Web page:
There are myriad health questions and other practical matters to consider when planning a pregnancy, says obstetrician and gynecologist Debra Shapiro, M.D.
Many women come to her
office to discuss preconceptual care.
"It's a good idea for women who are thinking about getting pregnant to see their OB/GYN beforehand," Dr. Shapiro
"An evaluation of a woman's family history and lab screens can identify genetic disorders.
A health screening may also reveal a clotting disorder or other health issue."
Dr. Shapiro encourages prospective parents to talk to their obstetrician about their ethnic heritage, which could put them at risk for different anemias or conditions such as cystic fibrosis among Caucasians or Tay-Sachs in Jews of European descent.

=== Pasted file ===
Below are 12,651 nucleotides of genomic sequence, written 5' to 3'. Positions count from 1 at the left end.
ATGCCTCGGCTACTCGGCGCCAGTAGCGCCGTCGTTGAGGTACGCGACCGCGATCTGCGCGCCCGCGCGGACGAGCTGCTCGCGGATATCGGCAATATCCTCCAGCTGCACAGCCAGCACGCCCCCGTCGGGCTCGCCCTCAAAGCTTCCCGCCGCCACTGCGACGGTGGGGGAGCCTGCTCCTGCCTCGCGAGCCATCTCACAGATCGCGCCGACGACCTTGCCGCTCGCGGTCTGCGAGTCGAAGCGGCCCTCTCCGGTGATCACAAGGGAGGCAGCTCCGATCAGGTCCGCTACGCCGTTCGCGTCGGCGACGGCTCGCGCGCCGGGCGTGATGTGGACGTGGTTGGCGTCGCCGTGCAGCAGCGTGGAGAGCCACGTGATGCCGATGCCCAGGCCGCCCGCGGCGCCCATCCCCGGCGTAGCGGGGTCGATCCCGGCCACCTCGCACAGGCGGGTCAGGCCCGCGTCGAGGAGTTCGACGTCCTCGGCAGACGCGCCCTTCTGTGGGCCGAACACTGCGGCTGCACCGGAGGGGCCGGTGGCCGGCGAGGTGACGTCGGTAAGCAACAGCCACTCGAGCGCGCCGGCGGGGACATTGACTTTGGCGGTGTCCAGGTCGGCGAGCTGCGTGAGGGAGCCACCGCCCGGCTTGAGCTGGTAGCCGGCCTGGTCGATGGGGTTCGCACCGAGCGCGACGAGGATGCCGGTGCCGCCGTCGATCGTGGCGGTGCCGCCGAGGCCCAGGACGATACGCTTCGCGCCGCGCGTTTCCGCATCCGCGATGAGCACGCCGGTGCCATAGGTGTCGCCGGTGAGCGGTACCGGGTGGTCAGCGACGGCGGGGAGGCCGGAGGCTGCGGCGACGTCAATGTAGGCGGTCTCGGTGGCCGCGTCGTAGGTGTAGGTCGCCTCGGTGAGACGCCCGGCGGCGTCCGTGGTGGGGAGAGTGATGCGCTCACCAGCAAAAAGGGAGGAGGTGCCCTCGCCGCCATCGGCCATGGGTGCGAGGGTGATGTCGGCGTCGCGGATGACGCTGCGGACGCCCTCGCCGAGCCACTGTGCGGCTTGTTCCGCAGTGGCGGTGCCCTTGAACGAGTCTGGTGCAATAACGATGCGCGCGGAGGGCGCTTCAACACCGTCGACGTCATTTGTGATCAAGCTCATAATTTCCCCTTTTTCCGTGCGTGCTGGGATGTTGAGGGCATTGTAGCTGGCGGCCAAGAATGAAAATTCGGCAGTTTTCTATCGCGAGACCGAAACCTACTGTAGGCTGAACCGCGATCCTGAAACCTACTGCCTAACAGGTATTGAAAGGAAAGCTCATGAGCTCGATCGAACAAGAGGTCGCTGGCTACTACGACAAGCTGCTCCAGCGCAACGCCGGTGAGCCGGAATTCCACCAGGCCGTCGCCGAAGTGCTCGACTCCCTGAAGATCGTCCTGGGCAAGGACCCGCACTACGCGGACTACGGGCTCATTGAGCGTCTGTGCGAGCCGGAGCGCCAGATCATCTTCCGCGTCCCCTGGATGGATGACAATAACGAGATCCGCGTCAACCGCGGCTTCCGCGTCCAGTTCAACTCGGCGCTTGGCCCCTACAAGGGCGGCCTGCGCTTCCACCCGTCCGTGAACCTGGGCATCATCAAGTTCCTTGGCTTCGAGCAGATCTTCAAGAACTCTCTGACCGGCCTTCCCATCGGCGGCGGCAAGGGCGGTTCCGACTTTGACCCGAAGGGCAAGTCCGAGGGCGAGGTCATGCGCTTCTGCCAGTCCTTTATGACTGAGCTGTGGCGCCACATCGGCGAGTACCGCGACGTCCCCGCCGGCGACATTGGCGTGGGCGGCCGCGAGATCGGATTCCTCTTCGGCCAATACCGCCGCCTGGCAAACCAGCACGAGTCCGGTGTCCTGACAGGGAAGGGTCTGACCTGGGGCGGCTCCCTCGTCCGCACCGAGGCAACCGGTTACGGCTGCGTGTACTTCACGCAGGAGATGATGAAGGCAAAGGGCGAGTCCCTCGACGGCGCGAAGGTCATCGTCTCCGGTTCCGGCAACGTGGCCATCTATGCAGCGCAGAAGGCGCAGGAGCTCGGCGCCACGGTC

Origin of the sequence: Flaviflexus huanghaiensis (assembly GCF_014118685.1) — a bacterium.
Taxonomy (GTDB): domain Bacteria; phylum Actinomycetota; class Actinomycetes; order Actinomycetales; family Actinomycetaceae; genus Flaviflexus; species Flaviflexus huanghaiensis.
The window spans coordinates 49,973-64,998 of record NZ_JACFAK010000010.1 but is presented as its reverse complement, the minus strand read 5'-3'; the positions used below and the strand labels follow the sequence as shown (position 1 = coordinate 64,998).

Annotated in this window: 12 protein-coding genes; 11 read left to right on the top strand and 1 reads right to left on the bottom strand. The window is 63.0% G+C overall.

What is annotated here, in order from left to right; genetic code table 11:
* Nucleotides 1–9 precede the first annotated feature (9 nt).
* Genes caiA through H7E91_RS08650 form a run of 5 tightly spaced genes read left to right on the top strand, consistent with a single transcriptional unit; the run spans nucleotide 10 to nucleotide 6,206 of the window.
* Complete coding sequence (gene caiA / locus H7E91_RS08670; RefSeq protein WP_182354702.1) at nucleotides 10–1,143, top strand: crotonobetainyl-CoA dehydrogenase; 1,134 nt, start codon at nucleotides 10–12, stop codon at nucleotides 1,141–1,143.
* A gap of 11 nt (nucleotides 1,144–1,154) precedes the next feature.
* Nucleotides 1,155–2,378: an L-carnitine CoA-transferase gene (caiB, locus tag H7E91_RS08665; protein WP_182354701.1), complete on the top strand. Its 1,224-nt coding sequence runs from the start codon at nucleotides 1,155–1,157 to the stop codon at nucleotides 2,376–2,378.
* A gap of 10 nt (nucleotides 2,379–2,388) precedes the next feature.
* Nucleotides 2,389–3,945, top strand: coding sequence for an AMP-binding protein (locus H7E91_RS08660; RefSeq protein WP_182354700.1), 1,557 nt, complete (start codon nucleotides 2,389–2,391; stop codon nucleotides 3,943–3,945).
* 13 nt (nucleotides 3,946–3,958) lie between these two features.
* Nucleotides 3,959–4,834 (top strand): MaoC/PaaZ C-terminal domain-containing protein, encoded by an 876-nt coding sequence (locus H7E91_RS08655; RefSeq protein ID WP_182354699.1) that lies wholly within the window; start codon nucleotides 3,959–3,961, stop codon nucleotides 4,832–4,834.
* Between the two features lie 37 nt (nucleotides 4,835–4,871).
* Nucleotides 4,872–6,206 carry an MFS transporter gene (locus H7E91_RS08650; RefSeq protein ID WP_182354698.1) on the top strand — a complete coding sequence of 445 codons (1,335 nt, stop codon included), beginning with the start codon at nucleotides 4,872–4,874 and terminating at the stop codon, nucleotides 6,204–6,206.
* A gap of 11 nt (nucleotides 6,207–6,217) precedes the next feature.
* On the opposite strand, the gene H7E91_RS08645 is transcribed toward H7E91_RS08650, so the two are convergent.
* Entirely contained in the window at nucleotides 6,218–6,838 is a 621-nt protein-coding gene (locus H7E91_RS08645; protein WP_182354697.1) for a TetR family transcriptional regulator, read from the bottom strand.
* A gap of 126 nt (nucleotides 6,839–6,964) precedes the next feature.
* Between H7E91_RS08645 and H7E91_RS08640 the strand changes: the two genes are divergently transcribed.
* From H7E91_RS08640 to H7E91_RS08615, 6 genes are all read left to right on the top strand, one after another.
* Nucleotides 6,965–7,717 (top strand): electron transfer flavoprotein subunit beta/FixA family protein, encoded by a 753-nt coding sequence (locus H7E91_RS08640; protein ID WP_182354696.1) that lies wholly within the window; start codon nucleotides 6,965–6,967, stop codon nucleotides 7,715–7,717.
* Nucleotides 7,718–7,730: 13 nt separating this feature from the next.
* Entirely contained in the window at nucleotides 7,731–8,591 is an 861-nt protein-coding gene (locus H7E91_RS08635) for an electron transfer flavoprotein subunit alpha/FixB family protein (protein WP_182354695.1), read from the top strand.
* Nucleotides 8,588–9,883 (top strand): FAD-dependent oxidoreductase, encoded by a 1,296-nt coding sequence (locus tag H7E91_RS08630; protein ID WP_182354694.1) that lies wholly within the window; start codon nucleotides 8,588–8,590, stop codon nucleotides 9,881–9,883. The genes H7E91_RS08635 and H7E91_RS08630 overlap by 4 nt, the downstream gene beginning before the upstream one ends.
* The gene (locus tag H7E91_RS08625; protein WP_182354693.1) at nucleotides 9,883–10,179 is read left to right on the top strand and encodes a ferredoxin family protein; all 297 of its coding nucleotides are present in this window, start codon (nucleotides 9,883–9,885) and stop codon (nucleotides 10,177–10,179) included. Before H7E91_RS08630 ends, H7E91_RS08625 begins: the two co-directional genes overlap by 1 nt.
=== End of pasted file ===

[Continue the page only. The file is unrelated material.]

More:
Once a couple has decided they're ready to try getting pregnant, Dr. Shapiro
says it's important to know when the woman will ovulate.
Typically, a woman ovulates 12 to 14 days before her
ovulates, the egg will survive for 12 to 24 hours.
Sperm survives in the reproductive tract for approximately 48 to 72 hours.
For this reason, having sex twice a week helps about 80 percent of healthy couples conceive within one year without using an expensive fertility monitor.
For couples, whatever method they use for bringing a child into the family, it's important to come to a general consensus on parenting.
"It's important that you agree on enough points about sharing responsibilities, the financial burden and changes, the chores and division of labor and childrearing ideas," Dr. Shapiro
"Really try to talk things out before becoming parents."
Dr. Debra Shapiro
Debra Shapiro, M.D.